This story was produced with support from the Asian American Journalists Assn. and AARP, a nonpartisan organization dedicated to empowering people 50 and older to choose how they live as they age.
Before the coronavirus pandemic, June Bai’s weeks were filled with a diverse range of activities she looked forward to doing.
Bai, 69, enjoyed the freedom she had to attend dance and tai chi classes and evenings at the symphony.
That all came to an end when the country began shutting down in March.
“Because of the pandemic, all those social activities were cancelled, so I couldn’t engage with people,” she said through an interpreter, Eileen Ni, director of community wellness at the Santa Ana-based nonprofit Asian American Senior Citizens Service Center (AASCSC). “I lost my joy. I could only stay at home and take care of my father. That’s the only thing I could do.”
Like many people across the country, Bai has struggled to adjust to the new reality brought on by the coronavirus pandemic.
Multiple nonprofit organizations providing direct services to Asian Americans, who account for roughly 20% of Orange County’s population, said seniors like Bai are among the most vulnerable within the population. Leaders within those groups say they’ve seen a rise in mental health issues including isolation, stress, depression and anxiety among seniors throughout the last nine months.
Jennifer Wang, chief operating officer of AASCSC, said some seniors it serves learned about the coronavirus in January through loved ones in Asia. With that information, some opted to begin quarantining at that time and have been doing so since then.
“And they are a very high-risk population,” Wang said. “They know that their age and physical condition is not in their favor.”
It has been challenging for seniors who, prior to the pandemic, led active lives by taking the bus. Lorraine Tuala, program manager at the Orange County Asian Pacific Islander Community Alliance, said even if seniors want to go out, they know they’re more vulnerable to severe consequences of the virus.
Mary Anne Foo, founder and executive director of the community alliance, said the pandemic has increased isolation for Asian American seniors who were already homebound because having visitors is risky.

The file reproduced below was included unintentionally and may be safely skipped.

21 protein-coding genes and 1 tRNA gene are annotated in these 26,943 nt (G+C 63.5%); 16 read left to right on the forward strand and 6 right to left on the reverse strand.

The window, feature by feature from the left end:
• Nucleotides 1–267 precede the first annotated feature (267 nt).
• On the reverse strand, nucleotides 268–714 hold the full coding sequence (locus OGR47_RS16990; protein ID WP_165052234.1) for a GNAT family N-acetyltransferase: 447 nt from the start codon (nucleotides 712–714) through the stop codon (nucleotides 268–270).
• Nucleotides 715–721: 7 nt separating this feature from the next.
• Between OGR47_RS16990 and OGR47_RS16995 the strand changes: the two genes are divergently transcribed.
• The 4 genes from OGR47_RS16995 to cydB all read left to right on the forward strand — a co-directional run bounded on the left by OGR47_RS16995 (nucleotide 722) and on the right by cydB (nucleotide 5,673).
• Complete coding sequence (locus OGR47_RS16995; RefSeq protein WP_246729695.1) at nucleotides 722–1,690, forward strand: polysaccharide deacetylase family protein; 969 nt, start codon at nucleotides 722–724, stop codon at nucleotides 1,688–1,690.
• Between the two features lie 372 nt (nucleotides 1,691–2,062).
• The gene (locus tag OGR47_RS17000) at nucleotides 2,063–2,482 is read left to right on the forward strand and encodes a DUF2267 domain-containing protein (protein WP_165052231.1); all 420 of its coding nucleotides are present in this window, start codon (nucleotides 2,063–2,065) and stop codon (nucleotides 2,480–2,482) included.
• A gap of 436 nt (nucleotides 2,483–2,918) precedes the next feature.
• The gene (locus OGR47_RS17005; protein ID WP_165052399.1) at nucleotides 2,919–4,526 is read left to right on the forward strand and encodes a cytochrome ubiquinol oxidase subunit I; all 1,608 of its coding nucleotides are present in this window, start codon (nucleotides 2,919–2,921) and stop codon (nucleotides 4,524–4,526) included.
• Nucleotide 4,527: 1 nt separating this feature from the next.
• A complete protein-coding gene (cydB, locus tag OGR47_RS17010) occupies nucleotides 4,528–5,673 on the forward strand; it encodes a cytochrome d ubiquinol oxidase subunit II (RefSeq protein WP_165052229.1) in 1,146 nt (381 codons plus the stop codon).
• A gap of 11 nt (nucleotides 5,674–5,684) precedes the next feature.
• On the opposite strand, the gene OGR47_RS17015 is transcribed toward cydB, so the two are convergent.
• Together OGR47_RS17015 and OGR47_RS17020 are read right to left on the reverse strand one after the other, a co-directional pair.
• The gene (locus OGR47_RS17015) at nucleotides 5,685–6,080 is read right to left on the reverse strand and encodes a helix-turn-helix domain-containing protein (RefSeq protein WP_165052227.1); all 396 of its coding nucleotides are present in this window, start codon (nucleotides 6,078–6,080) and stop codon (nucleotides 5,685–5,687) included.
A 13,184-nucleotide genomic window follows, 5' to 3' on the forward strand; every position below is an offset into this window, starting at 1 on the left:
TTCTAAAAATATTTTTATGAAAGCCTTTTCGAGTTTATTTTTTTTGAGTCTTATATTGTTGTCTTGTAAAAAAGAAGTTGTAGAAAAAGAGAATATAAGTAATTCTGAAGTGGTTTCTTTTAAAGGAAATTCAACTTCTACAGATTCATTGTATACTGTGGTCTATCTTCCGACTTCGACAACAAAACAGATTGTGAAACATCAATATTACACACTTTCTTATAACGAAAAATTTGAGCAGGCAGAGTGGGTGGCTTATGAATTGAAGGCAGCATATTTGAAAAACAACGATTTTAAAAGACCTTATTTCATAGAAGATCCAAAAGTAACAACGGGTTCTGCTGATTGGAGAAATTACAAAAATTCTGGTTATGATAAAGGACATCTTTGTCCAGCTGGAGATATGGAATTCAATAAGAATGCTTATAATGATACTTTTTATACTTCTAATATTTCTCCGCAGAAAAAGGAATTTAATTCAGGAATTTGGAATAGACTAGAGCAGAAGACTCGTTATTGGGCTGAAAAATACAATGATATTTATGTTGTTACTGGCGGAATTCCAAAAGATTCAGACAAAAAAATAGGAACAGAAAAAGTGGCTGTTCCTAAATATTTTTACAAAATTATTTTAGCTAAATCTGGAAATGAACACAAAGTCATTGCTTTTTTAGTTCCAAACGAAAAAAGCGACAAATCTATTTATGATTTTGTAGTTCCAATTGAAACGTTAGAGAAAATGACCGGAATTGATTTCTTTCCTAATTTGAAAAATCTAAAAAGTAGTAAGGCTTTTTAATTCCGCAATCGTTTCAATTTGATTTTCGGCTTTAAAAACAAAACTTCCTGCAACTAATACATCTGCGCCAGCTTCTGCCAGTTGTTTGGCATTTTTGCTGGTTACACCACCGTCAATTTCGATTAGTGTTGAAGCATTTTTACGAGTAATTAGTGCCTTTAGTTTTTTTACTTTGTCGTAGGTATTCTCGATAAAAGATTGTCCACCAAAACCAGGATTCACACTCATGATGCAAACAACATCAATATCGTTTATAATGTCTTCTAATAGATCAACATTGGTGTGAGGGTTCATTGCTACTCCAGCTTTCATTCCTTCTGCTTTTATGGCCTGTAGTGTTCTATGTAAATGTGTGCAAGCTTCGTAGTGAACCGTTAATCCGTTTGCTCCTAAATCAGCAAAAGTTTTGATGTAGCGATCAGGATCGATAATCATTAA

“We’ve seen lots of anxiety, depression and people needing resources in general,” Tuala said.
Cypress resident Kyung Sook Kwon, 75, lives with her daughter and two grandsons, which has kept her from feeling isolated. She said the biggest challenge for her has been staying inside for so long. Prior to the pandemic, she would go grocery shopping, exercise outside and meet with friends.
She does her best to stay indoors now because she worries about getting the virus. But it has been a challenge because she often feels cooped up, she said.
For some Cambodian seniors, the stay-at-home orders have triggered trauma they experienced under the rule of the Khmer Rouge regime, under which more than 2 million people died.
“A lot of times, our community members don’t say it, but when they tell stories, it’s triggering,” said Amina Sen-Matthews, health and mental health program director at Santa Ana-based nonprofit the Cambodian Family. “During the Khmer Rouge, everything went on lockdown too and everything was in chaos. They attribute the same thing with lockdown.”
To quell community members’ concerns and attend to their needs, the nonprofit Wang leads, AASCSC, encouraged seniors to reach out 24/7.
“They were really scared,” she said. “They’re also cognizant of anti-Asian resentment out there, and they weren’t sure if they’d be able to protect themselves from the virus or physical attacks or any psychological attacks.”